Too often when problems are discovered on construction projects, it is too late to correct them. That's because most management tools analyze historical information and are typically used to place blame on the responsible parties. A good example of this is the job-cost information that most construction companies use to analyze performance on their jobs. In most cases, this information is at least one to two weeks old and allows managers only to react to problems rather than avoid them.
To be proactive in solving problems, management must instead focus on the inputs to each of the processes involved in building the project. In other words, management should be looking at and measuring the quality and consistency of pre-job planning, construction planning, and post-construction planning at all times. If these are done correctly every time, then the outputs will be optimum. Obviously, this involves having good project management processes in place and continuously improving them. Also, it involves consistent correct behavior by the people performing the processes. For example, a quality pre-job planning process consistently performed by project managers will prepare field managers to efficiently construct a project. Management's emphasis should be on ensuring that the behavior of project managers is correct every time. Adherence to processes can and should be measured. Good processes used inconsistently will not produce good results. Managing inputs of systems is the key to producing the desired outputs, and it eliminates the need to cast blame after the fact. Blaming creates fear, which reduces improvement efforts and morale. Studying the process and managing the inputs creates information and knowledge, which encourages improvement efforts.
Improving project-management processes and involving employees in this improvement is fundamental to increasing speed, quality, and cost in building construction projects. Many construction companies are now involving their employees in teams to analyze and improve processes. This involvement has many benefits.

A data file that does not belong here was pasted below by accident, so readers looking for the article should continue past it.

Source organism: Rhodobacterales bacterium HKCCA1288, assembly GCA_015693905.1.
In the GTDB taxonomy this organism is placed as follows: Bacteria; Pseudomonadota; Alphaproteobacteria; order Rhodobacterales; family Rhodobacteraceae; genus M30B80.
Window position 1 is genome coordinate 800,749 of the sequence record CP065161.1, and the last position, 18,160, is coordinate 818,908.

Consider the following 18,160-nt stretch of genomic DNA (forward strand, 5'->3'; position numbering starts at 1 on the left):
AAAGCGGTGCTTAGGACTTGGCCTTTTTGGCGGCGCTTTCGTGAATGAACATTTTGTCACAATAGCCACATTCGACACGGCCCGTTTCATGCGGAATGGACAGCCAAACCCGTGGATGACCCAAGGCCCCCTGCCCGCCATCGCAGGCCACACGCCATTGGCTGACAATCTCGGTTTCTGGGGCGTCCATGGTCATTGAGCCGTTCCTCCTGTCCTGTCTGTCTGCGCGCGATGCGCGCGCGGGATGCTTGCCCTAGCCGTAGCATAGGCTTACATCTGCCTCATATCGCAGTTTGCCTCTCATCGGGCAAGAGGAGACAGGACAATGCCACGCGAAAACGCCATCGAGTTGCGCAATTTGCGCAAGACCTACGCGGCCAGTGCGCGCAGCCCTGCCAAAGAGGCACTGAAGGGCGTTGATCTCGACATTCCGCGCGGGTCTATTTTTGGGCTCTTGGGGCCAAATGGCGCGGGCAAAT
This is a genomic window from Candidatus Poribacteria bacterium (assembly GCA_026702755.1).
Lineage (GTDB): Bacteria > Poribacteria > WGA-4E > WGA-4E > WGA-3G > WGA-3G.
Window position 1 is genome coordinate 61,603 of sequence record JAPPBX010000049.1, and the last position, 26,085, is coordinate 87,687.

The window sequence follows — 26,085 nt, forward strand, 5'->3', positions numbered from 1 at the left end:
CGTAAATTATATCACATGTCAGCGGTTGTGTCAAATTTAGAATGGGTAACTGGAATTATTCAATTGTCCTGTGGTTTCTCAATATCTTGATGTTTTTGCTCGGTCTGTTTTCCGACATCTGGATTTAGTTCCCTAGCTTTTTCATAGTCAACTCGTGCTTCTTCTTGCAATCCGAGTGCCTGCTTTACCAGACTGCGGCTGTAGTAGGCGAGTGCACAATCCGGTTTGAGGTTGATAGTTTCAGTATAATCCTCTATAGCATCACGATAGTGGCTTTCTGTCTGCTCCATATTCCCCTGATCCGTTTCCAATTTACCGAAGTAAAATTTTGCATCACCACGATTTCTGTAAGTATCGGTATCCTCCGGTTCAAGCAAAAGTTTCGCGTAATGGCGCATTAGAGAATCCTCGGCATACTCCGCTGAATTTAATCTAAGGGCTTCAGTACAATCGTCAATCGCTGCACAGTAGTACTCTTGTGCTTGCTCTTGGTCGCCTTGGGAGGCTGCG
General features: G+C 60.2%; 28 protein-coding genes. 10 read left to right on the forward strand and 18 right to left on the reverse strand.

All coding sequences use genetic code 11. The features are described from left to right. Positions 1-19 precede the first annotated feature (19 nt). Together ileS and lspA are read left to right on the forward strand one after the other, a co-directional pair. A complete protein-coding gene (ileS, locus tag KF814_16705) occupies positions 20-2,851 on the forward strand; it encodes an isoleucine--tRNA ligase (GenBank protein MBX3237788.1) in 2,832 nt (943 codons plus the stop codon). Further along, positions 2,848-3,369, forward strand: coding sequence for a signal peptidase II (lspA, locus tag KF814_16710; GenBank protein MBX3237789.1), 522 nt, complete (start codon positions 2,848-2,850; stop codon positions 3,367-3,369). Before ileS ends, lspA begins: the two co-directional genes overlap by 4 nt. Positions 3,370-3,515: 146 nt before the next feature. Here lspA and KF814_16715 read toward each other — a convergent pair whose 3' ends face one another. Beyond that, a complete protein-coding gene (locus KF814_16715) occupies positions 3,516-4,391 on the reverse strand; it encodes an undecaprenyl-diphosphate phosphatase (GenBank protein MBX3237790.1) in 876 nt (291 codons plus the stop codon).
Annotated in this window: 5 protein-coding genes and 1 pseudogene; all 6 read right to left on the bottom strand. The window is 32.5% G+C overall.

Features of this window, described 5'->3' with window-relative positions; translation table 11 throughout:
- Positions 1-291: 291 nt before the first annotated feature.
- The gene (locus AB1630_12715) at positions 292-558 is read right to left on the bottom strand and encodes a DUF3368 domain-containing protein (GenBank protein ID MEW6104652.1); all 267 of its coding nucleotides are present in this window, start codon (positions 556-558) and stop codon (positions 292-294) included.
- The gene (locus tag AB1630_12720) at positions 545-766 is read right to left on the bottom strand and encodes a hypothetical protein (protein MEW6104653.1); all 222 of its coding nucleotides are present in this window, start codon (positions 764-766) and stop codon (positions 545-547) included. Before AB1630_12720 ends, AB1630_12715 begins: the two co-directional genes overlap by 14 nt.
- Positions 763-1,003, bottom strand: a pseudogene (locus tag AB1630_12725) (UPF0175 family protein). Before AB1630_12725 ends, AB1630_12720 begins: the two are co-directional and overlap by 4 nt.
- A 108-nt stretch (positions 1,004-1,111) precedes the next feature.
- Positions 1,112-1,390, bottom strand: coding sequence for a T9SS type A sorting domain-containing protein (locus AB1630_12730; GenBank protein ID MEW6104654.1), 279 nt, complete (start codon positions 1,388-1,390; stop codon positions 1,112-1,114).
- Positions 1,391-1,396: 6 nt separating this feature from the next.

Groups of people exchanging ideas openly, listening to one another, and striving towards a common goal stimulate creativity. Different people look at things differently. To create the best solutions and the best processes, you need good minds looking at a given situation. Rarely can one person at the top level come up with the best solution to a difficult problem or the best process to accomplish a task. Even if they do solve the problem or establish a process, they may have difficulty influencing employees to use the solution or improved process. If employees are involved up front, they are more likely to use what they create.
Involvement of employees as a team to improve a process is motivational. It's exciting to be part of a team that is accomplishing something. This excitement is something that begins in early childhood. As youngsters, most of us were excited about becoming part of a team because we enjoyed the social aspects of it. Also, teams enjoy celebrating success together, and they may endure losses better together. They also develop friendships as a result of the team activity. People working together as a team toward a common goal have fun in achieving success and making a contribution. Individual members of a team generally try to perform at their best to reinforce their self-esteem through team accomplishment of a common goal.
Employee involvement through teams provides a forum for communication, which is often lacking in construction firms. Communication is usually more efficient in group discussions because more questions are asked and more answers are clarified. When communication improves, morale generally improves.
Employee involvement in improving or developing new processes creates a sense of belonging and recognition of individual contributions. When employees' fingerprints are involved, they are more committed to making things work on a permanent basis, whereas, if it's “someone else's idea,” it's likely to last for only a short while.
— Brian Moore is a consultant with FMI, Management Consultants to the Construction Industry. Brian works with contractors on various strategic, financial, and operational issues. Specifically, his work at FMI involves in-depth market analysis, strategic and business planning, and market planning for clients throughout the nation. He can be reached at 919-785-9269 or by e-mail at firstname.lastname@example.org.